I have difficulties configuring network under Mac OS X. There is two routers. Router 1 has internet and I'm connecting to this via WIFI. Router 2 has no internet, but into this router is connected a Buffalo TeraStation (NAS).

Under Windows this was configured pretty easy:

  1. Wifi connected to router 1 via automatic DHCP
  2. LAN connected to router 2 via cable with manual IP 192.168.112, sub mask, default gateway not specified (as there can not be two under one system), DNS server

With this configuration under Windows I have internet access as well as full access to NAS (TeraStation).

In Mac OS X 10.8 I can't have both internet access and access the TeraStation at the same time. If I disable the WiFi adapter, I can access (see) TeraStation. If i will change settings on LAN adapter using automatic DHCP, i will have access to TeraStation, but no internet.

migrated from serverfault.com Sep 10 '13 at 18:00

This question came from our site for system and network administrators.

  • 2
    Do yourself a favor and scrap the 2nd router and get a proper switch. it's like using a screwdriver to hammer a nail: it'll work, but it's so much more difficult. – gravyface Sep 10 '13 at 17:34
  • I know this would sort the problem also, but there is more reasons why i don't want to. (Location of router 1 and location of terastation) also at the times of huge data transfers router 1 would not be as fast as its now keeping things separate. – Lucas Sep 10 '13 at 17:40
  • 1
    To be honest, none of these reasons make any sense. Most switches can operate at/near the rated wire-speed of the device (10/100 or 10/100/1000 Gigabit switch). Adding NAT/stateful packet inspection adds overhead, which is what the router needs to do. Wrong tool for the job. Simple as that. – gravyface Sep 10 '13 at 17:45

Really easy to solve on OSX.

My configuration:

  • wifi connect to exeternal world... network is / 24
  • wifi configuration on mac on auto configuration
  • ethernet cable connected to an old wifi/modem/router (zyxel) that is NOT connected to phone line.. network /24
  • ethernet configuration on mac auto "using DHCP"

What's Important

Set service order to have wi-fi before ethernet

In this way all connections go to wifi, but connections to 192... network go to ethernet. Your NAS is obviously on 192

WiFi Settings wifi settings

Ethernet Settings eth settings

Service Order service order

Service Order Config service order config

  • I use the MBP's built-in WiFi to connect to a router with internet access and a TP-Link T2U dongle WiFi to connect to an internal-only WiFi network. When I first installed the T2U I lost access to the internet. Setting the service order (as shown above) to have the built-in before the TP-Link WiFi restored access to the internet. Appears that changing the service order alters the default gateway setting without further ado. – CyberFonic Sep 10 '17 at 4:46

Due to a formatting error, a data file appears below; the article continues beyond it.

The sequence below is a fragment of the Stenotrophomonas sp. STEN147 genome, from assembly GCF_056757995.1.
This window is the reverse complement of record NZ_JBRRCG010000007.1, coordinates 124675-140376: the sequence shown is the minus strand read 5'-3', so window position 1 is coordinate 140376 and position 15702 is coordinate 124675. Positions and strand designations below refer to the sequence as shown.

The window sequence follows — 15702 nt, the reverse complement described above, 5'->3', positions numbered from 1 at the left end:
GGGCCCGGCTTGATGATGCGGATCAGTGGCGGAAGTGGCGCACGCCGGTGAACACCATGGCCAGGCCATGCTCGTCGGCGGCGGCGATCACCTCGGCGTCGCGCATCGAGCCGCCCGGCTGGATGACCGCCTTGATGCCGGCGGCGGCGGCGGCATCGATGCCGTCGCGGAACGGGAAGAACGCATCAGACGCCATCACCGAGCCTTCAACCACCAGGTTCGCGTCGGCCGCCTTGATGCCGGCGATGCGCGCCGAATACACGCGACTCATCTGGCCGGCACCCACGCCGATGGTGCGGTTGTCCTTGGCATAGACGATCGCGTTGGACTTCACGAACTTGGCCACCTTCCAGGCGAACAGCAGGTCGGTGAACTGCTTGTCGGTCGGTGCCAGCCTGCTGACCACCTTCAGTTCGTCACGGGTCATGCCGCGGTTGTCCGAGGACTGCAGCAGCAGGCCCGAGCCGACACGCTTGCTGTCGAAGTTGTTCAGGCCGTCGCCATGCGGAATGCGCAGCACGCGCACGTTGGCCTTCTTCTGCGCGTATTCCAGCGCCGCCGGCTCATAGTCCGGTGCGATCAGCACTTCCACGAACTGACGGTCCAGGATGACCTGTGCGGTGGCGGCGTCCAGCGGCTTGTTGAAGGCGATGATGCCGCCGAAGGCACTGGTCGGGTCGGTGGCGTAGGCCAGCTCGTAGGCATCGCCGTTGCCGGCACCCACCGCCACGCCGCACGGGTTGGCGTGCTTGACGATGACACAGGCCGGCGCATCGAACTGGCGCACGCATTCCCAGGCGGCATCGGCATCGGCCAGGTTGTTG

It looks like you have them on two different networks.

  • You need to have your main router (internet access one) as 192.168.xxx.1 (where xxx is your number, also sometimes people use the 254 end instead of the beginning end)
  • and the secondary router (with the buffalo NAS) as a switch, or as close as you can. To do this, you want to have it configured with either forward broadcasts, and/or DCHP forwarder to 192.168.xxx.1
    -basically, this router need to be on the same network, but different address. i would suggest either xxx.2 or xxx.253 depending on your preference.
  • lastly, make sure all your devices are on the right network. EVERYTHING needs to be on the 192.168.xxx.0 Subnet mask network. or 192.168.xxx.0/24 might also be shown. Default gateway should always be 192.168.xxx.1

Try this, if it doesnt work, or you want them on different networks, then you need a router running more capable software for this task.

EDIT: sorry i accidentally clicked community wiki box




The above links give instructions for manually setting default gateways and static routes in osx.

It sounds like the dhcp server on the TeraStation connected router is sending a default gateway. If you could disable that field in DHCP on the router you might solve your issue across all systems.. Since it sounds like that network is actually 'unrouted' and is just a local lan.

  • Can you please provide some context for those links? This would help to prevent link rot. – Moses Sep 10 '13 at 21:04

This worked for me.


Hope it helps

  • 3
    External links can break, in which case your answer would have no value. Please include the essential information in your answer and use the link for attribution and further reading. – fixer1234 May 13 '15 at 2:57

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